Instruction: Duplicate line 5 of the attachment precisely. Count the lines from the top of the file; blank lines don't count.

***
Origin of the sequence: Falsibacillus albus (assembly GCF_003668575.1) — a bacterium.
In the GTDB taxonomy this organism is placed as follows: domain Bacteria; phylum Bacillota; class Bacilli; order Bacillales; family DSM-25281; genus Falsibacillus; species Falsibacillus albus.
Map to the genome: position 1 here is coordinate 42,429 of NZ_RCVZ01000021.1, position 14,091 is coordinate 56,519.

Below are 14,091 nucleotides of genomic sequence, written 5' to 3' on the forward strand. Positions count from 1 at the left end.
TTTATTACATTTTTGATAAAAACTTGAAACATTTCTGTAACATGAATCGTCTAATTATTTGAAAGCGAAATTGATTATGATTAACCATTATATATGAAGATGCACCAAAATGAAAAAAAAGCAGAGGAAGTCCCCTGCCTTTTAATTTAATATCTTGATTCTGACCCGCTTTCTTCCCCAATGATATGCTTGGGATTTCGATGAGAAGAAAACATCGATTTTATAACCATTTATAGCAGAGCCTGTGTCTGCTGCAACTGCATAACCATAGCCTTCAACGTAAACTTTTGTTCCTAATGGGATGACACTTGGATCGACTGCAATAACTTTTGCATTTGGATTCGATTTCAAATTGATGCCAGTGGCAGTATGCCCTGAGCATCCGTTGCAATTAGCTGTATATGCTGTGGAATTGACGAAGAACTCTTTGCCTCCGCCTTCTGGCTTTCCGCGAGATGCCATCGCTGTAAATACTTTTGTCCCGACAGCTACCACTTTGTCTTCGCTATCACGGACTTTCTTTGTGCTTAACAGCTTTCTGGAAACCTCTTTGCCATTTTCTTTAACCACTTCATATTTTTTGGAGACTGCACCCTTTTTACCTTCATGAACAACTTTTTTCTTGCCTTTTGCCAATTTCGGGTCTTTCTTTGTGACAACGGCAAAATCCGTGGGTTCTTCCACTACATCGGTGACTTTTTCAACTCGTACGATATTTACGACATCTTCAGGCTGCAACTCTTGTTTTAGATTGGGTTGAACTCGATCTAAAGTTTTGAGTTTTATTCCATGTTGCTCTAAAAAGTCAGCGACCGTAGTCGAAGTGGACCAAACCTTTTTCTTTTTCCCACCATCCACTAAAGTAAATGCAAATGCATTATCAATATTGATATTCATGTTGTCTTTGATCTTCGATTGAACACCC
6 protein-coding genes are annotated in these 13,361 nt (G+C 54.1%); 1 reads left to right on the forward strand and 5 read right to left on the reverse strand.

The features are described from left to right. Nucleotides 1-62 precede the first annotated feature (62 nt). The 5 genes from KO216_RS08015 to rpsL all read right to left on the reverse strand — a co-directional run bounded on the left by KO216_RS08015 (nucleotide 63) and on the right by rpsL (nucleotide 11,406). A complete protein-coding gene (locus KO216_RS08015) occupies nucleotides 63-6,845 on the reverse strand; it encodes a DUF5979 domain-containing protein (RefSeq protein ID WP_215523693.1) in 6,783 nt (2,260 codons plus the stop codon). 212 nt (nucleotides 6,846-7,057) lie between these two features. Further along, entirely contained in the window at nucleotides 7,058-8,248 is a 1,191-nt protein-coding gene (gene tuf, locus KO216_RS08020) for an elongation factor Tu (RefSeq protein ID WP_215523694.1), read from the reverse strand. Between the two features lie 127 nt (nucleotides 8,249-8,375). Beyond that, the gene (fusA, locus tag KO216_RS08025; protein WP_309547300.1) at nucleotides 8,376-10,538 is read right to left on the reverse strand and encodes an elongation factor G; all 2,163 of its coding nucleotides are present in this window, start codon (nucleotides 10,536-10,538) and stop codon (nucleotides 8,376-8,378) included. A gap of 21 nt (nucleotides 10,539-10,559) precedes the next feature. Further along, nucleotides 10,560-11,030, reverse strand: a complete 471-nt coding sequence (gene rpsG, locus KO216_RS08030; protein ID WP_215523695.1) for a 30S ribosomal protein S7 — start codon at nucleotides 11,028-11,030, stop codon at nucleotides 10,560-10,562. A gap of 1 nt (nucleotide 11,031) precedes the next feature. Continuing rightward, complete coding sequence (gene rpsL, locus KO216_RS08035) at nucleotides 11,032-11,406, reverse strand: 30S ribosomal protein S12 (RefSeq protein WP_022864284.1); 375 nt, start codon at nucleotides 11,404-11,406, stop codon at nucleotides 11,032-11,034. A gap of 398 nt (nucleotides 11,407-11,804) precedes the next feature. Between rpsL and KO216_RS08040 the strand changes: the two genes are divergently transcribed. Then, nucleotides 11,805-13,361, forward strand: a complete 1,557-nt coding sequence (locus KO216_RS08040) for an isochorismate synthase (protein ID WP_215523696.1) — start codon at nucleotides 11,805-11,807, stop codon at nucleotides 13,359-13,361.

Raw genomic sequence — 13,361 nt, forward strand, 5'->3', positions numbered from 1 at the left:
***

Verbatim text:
TTTATTACATTTTTGATAAAAACTTGAAACATTTCTGTAACATGAATCGTCTAATTATTTGAAAGCGAAATTGATTATGATTAACCATTATATATGAAGATGCACCAAAATGAAAAAAAAGCAGAGGAAGTCCCCTGCCTTTTAATTTAATATCTTGATTCTGACCCGCTTTCTTCCCCAATGATATGCTTGGGATTTCGATGAGAAGAAAACATCGATTTTATAACCATTTATAGCAGAGCCTGTGTCTGCTGCAACTGCATAACCATAGCCTTCAACGTAAACTTTTGTTCCTAATGGGATGACACTTGGATCGACTGCAATAACTTTTGCATTTGGATTCGATTTCAAATTGATGCCAGTGGCAGTATGCCCTGAGCATCCGTTGCAATTAGCTGTATATGCTGTGGAATTGACGAAGAACTCTTTGCCTCCGCCTTCTGGCTTTCCGCGAGATGCCATCGCTGTAAATACTTTTGTCCCGACAGCTACCACTTTGTCTTCGCTATCACGGACTTTCTTTGTGCTTAACAGCTTTCTGGAAACCTCTTTGCCATTTTCTTTAACCACTTCATATTTTTTGGAGACTGCACCCTTTTTACCTTCATGAACAACTTTTTTCTTGCCTTTTGCCAATTTCGGGTCTTTCTTTGTGACAACGGCAAAATCCGTGGGTTCTTCCACTACATCGGTGACTTTTTCAACTCGTACGATATTTACGACATCTTCAGGCTGCAACTCTTGTTTTAGATTGGGTTGAACTCGATCTAAAGTTTTGAGTTTTATTCCATGTTGCTCTAAAAAGTCAGCGACCGTAGTCGAAGTGGACCAAACCTTTTTCTTTTTCCCACCATCCACTAAAGTAAATGCAAATGCATTATCAATATTGATATTCATGTTGTCTTTGATCTTCGATTGAACACCC